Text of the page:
Cargo ventilation is important for both hygroscopic and non-hygroscopic products. However, the former one requires more careful monitoring and checks along with appropriate ventilation than the later one.

The Original Posted by http://www.ekomeri.com/

DSME: first Arctic LNG carrier to test icebreaking capabilities during sea trials

DSME: first Arctic LNG carrier to test icebreaking capabilities during sea trials
Image courtesy of DSME

South Korean shipbuilder Daewoo Shipbuilding Marine Engineering (DSME) completed the construction of the first Arctic LNG carrier, the Christophe de Margerie. 

According to the shipbuilder’s statement, the vessel, named after former Total’s CEO who died in a tragic plane crash at the end of 2014, is scheduled to set out for its sea trials in the Arctic sea to test its icebreaking capabilities during the week, after 30 months of construction.

Following the completion of sea trials, the 172,600-cbm LNG carrier will be delivered to its owner, Sovcomflot, at the end of January.

The Arc7 ice class Christophe de Margerie will be able to navigate in ice fields of up to 2.1 meters thick as its bow and stern are covered with 70 millimeters of steel plates capable of withstanding temperatures of -52°C.

DSME has further 14 Arctic LNG carrier on order, all contracted to serve the Yamal LNG project in Russia.

Christophe de Margerie is the only vessel ordered by Sovcomflot while the remaining 14 vessels are owned by MOL (three) Teekay (six) and Dynagas (five). Deliveries of the remaining newbuilds are scheduled over the next four years.

Sourced by ekomeri.com

How Does LNG Terminal Works?

LNG (Liquified Natural Gas) terminal is a reception facility for unloading of cargo from LNG tankers. This purpose built ports are specially used for export and import of LNG.  A variety of facilities for unloading, regasification, tanking, metering etc. of LNG are provided at these terminals.

Natural gas is transported in liquified state using LNG gas tankers. At LNG terminals, the liquified natural gas is turned back into gaseous state (regasified) after unloading from ships and then distributed across the network. The activity at LNG terminal can be divided into four main stages.

1. Receiving and Unloading of LNG from ships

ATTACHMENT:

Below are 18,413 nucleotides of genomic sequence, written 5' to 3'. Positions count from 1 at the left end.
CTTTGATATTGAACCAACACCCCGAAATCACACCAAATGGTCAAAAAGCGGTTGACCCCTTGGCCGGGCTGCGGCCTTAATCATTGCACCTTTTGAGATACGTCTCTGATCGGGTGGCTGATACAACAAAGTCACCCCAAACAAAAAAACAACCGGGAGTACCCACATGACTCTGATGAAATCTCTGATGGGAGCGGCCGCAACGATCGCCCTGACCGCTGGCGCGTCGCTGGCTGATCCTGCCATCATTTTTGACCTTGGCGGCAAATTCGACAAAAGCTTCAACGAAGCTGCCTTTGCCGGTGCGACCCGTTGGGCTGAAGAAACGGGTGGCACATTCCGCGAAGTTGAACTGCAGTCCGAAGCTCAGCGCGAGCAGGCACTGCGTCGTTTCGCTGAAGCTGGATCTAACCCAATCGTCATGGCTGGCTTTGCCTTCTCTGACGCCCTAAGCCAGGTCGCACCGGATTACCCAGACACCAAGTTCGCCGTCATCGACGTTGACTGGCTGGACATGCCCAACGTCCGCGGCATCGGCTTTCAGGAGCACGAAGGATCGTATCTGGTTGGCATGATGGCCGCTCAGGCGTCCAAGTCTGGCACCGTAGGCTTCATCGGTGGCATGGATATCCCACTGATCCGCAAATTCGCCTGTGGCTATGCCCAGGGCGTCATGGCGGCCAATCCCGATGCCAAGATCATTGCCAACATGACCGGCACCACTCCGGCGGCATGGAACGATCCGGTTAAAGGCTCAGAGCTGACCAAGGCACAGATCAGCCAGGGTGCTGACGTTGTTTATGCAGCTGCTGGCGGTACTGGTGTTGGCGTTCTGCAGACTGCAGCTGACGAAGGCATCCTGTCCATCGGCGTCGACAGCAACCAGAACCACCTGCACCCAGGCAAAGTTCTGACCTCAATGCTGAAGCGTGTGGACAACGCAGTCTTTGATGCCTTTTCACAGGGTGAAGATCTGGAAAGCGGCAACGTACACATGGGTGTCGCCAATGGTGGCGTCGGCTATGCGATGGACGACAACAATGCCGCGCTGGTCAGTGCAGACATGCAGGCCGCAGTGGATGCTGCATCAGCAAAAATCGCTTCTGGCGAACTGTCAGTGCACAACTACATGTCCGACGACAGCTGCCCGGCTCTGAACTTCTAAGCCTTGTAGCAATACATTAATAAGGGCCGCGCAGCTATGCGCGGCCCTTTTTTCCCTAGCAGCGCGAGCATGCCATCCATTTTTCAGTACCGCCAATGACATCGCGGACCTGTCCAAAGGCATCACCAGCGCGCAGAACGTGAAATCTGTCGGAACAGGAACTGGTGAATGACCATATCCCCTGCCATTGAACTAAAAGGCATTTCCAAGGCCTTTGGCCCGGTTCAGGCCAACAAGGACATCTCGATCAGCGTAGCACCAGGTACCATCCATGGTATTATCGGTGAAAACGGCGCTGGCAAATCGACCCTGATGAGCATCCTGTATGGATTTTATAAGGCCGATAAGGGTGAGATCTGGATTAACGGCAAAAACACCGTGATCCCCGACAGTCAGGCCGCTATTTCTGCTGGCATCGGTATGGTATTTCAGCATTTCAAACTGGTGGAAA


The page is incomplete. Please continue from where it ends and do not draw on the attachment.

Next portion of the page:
2. Storage or tanking of LNG

3. Compression and regasification

4. Transmission

lng terminal

1. Receiving and Unloading of LNG from Ships 

Special types of pipes are used to transfer LNG from the ships to the storage tanks on the terminal. The LNG gas is received at extremely low temperature (-160 C) while transferring to the tanks. The tanker is moored at the unloading quay and the LNG is offloaded using three arms (special pipes) located at the quay.

2. Storage or Tanking of LNG

The LNG passes through the pipelines that joins the arms to the tanks and is stored inside the tanks at a temperature of -160 C.  Tanking of LNG involves storing at special cryogenic tank designed for extremely low temperature. The double walled insulated tanks are made to store the gas in liquid state by preventing boil-off. The outer walls of the tanks are made of prestressed reinforced concrete or steel to attain the finest insulation for the LNG.

In spite of such high insulation, minor evaporation still takes place because of low heat leakage. Compressor and recondensing system are used to collect this gas and feed it back to the LNG. This recycling system prevents any kind of escape of LNG from the system.

Reliquefyer /Recondensor

Reliquefyer is a collector system wherein LNG from the tanks and Boil off from the compressors is collected before is goes for the regasification process. High pressure pumps are used to push LNG from the Reliquefyer to the Regasification system. Recondensor also helps in keeping the boil off gas in the liquid state.

Regasification LNG Terminal - For Representation Purpose Only; Credits: wikimedia.org

Regasification LNG Terminal – For Representation Purpose Only; Credits: wikimedia.org

3. Regasification Process / Vaporizer system

Regasification is the process of converting LNG gas from liquid state to gaseous state. Heat exchangers are used to regasify the LNG after it is removed from the tanks and pressurized between 70-100 bars. Generally sea water is used for the regasification process along with high pressure pumps for transferring LNG.

How Regasification is done?

Regasification process involves raising the temperature of the LNG using seawater. The LNG gas is passed through a heat exchanger using sea water. Some LNG terminals also use turbine flue gases from their energy recovery systems. LNG is thus converted into gaseous state by heating at a temperature greater than 0 degree Celsius.

Some LNG terminals also have underwater burners which are also used to heat the LNG to convert it to gaseous form. Such burners use natural gas as fuel and are generally used during peak demand period. Such vaporizers are called submerged combustion vaporizers.

4. Transmission 

Once it is turned back to the gaseous state, the natural gas undergoes metering, odorizing, analysis etc. before it is fed to the natural gas transmission system.

As natural gas is odorless and inflammable, it is odorised to detect the slightest leak. This is mainly done by injecting tetrahydrothiophene(THT) in the LNG before it is distributed.

This is a general overview of the various processes that takes place at an LNG terminal. An LNG terminal can work a bit differently on the basis of the requirement and purpose of the particular terminal.

Sourced by ekomeri.com